7. Halifax Stanfield International - 3,578,931
8. Winnipeg Richardson International - 3,570,033
9. Victoria International - 1,538,417
10. Kelowna International - 1,389,883

any spot changes guessed for 2009? Maybe Calgary International will overtake Montreal Trudeau? Maybe Winnipeg International will overtake Halifax Stanfield?

Rico Rommheim May 19, 2009 6:57 AM

If I remember correctly, Calgary was 3rd last time around no?

mersar May 19, 2009 8:24 AM

I believe YYC overtook YUL for a single month last year, but the later months flipped YYC back to 4th

eemy May 19, 2009 12:02 PM

Quote:

Originally Posted by Rico Rommheim (Post 4256880)
If I remember correctly, Calgary was 3rd last time around no?

Apparently ADM had incorrectly calculated their passenger figures. If I recall correctly, non-revenue passengers weren't included in the initial totals (I might be wrong on that though).

Dirt_Devil May 19, 2009 2:53 PM

^^ You're right...that is why YUL was fourth. Then they included non-revenue passengers like every other major airports in canada and were back on the 3rd spot again.

Coldrsx May 19, 2009 3:56 PM

I would be interested to see the % change from 07 for the same airports.

Rico Rommheim May 19, 2009 4:16 PM

Holy crap i just realized Quebec city's not even in the top 10! not even with the 400th anniversary! :koko:

Calgarian May 19, 2009 4:32 PM

I wonder how much traffic through Calgary is destined for Banff, I hope they never get their own international airport.

tremblay May 19, 2009 5:26 PM

Quote:

Originally Posted by Coldrsx (Post 4257240)
I would be interested to see the % change from 07 for the same airports.

The Wikipedia entry on the issue is well-done and informative: http://en.wikipedia.org/wiki/List_of...orts_in_Canada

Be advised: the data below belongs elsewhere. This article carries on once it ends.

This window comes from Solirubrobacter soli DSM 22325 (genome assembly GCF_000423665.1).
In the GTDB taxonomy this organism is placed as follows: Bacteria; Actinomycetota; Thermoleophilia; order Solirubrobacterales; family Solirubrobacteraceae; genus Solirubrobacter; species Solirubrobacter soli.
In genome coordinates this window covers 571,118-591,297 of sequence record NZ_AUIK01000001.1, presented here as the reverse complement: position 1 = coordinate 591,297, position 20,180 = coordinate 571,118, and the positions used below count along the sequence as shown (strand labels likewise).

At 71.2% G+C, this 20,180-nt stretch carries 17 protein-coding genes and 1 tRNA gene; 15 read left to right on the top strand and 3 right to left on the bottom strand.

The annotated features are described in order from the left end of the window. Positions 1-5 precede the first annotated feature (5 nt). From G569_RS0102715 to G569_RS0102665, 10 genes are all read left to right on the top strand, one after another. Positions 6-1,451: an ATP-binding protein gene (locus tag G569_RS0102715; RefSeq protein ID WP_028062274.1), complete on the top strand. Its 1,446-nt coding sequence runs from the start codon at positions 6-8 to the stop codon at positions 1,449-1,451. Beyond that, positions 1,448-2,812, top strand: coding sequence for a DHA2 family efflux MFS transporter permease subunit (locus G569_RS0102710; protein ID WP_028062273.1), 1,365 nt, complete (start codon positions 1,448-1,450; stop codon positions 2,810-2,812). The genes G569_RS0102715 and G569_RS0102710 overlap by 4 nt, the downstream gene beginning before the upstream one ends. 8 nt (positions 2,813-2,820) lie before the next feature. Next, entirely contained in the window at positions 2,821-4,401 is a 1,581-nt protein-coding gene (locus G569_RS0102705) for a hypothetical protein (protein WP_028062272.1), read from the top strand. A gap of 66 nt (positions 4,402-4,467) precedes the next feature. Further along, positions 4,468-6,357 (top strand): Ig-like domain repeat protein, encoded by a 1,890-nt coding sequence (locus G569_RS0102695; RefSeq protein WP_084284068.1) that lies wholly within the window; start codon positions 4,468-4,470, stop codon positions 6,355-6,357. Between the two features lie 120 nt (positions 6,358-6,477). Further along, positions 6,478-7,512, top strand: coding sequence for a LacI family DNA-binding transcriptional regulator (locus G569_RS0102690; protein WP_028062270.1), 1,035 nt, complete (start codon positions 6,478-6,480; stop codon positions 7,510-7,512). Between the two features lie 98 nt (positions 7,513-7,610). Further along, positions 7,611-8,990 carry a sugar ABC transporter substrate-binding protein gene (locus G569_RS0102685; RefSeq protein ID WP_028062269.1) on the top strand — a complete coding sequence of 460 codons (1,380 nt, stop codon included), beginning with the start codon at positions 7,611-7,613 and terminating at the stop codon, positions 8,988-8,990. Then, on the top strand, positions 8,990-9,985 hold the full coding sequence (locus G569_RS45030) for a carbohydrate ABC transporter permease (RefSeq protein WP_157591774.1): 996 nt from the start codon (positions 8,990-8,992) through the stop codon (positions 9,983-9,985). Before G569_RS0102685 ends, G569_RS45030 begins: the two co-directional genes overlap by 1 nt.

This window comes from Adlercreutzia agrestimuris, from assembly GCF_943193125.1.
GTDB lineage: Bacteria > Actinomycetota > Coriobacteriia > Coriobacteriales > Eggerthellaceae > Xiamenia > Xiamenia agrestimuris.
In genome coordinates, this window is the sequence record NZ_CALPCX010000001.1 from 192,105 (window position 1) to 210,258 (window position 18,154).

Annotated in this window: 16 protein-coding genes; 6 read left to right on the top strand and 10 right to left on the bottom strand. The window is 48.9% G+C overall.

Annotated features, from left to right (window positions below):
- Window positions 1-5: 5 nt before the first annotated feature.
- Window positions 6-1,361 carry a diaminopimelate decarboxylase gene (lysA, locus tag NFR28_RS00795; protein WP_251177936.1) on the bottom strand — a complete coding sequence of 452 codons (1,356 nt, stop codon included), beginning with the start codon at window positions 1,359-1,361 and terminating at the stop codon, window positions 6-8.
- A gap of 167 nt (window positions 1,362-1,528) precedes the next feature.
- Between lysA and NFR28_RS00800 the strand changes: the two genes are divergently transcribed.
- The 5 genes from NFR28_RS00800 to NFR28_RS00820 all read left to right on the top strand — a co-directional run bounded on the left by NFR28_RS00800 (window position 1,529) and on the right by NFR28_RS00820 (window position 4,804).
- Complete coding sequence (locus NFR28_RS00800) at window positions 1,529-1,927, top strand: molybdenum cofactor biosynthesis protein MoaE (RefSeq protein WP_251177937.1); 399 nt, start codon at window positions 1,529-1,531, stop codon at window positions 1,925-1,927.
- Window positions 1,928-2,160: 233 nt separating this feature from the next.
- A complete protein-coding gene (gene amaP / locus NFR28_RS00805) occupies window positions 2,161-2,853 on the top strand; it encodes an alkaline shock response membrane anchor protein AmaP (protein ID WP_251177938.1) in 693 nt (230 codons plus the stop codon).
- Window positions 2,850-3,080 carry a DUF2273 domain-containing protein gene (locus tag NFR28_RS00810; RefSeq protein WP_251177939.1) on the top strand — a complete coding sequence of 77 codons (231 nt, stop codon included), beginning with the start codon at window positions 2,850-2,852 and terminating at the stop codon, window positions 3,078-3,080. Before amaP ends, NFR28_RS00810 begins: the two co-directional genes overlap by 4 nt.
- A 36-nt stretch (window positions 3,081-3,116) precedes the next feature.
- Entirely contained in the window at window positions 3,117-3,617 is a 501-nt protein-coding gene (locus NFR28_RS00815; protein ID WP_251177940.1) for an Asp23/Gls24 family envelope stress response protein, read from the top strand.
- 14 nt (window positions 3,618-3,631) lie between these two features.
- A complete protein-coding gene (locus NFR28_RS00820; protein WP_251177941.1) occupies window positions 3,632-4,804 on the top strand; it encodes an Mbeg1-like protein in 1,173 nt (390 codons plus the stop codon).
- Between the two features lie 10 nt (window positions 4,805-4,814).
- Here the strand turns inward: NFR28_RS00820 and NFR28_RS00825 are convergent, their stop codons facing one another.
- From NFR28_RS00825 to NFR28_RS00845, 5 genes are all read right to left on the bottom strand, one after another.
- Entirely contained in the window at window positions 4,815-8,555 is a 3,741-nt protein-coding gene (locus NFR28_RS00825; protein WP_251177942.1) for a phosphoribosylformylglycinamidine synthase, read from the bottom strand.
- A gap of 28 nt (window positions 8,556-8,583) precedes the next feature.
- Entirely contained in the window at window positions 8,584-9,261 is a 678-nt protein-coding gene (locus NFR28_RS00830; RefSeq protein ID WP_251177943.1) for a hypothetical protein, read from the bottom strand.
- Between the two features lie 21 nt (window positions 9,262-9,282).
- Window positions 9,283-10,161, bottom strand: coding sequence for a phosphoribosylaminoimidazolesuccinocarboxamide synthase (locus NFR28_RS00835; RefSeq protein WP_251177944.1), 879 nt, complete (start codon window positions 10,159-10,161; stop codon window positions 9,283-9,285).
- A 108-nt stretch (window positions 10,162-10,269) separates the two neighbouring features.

Montreal-Trudeau saw a 12% increase between 2006 and 2007 and yet it stayed stable (0% change) from 2007 to 2008. Weird...

Bigtime May 19, 2009 5:41 PM

Quote:

Originally Posted by Calgarian (Post 4257297)
I wonder how much traffic through Calgary is destined for Banff, I hope they never get their own international airport.

Well considering that the Banff grass strip airport is closed for anything but emergency landings I highly doubt they'll ever get anything of the sort.

On an aviation note, yeah that grass field was real disruptive to the wildlife in the park, being right next to a 4 lane highway and rail track and all... :rolleyes:

240glt May 19, 2009 5:53 PM

They will never allow an airport in the park, and I can totally understand why.




I also would like to see the growth #'s for all airports.

ue May 19, 2009 5:59 PM

I wonder why the Québec cities don't push their weight as much as other places. I think Québec would be more touristy than Calgary therefore more people coming in. And Montréal is behind too, in terms of the top 3, considering Vancouver is so much higher. And I always hear how Montréal is a great destination though.

Rico Rommheim May 19, 2009 6:05 PM

Vancouver's airport is the gateway to the pacific. Montreal is close to Toronto, Ottawa and Plattsburgh is competes with all of them.

Bigtime May 19, 2009 6:09 PM

Quote:

Originally Posted by Calgarian (Post 4257297)
I wonder how much traffic through Calgary is destined for Banff, I hope they never get their own international airport.

At LAX I've seen Calgary on the departure screens as Calgary/Banff.

WhipperSnapper May 19, 2009 7:03 PM

Quote:

I wonder why the Québec cities don't push their weight as much as other places. I think Québec would be more touristy than Calgary therefore more people coming in. And Montréal is behind too, in terms of the top 3, considering Vancouver is so much higher. And I always hear how Montréal is a great destination though.
Alberta's relative isolation certainly comes into play.

Calgarian May 19, 2009 7:41 PM

Quote:

Originally Posted by Bigtime (Post 4257488)
At LAX I've seen Calgary on the departure screens as Calgary/Banff.

I think it's like that everywhere.

srperrycgy May 19, 2009 8:10 PM

Quote:

Originally Posted by Bigtime (Post 4257488)
At LAX I've seen Calgary on the departure screens as Calgary/Banff.

I saw that in Denver too.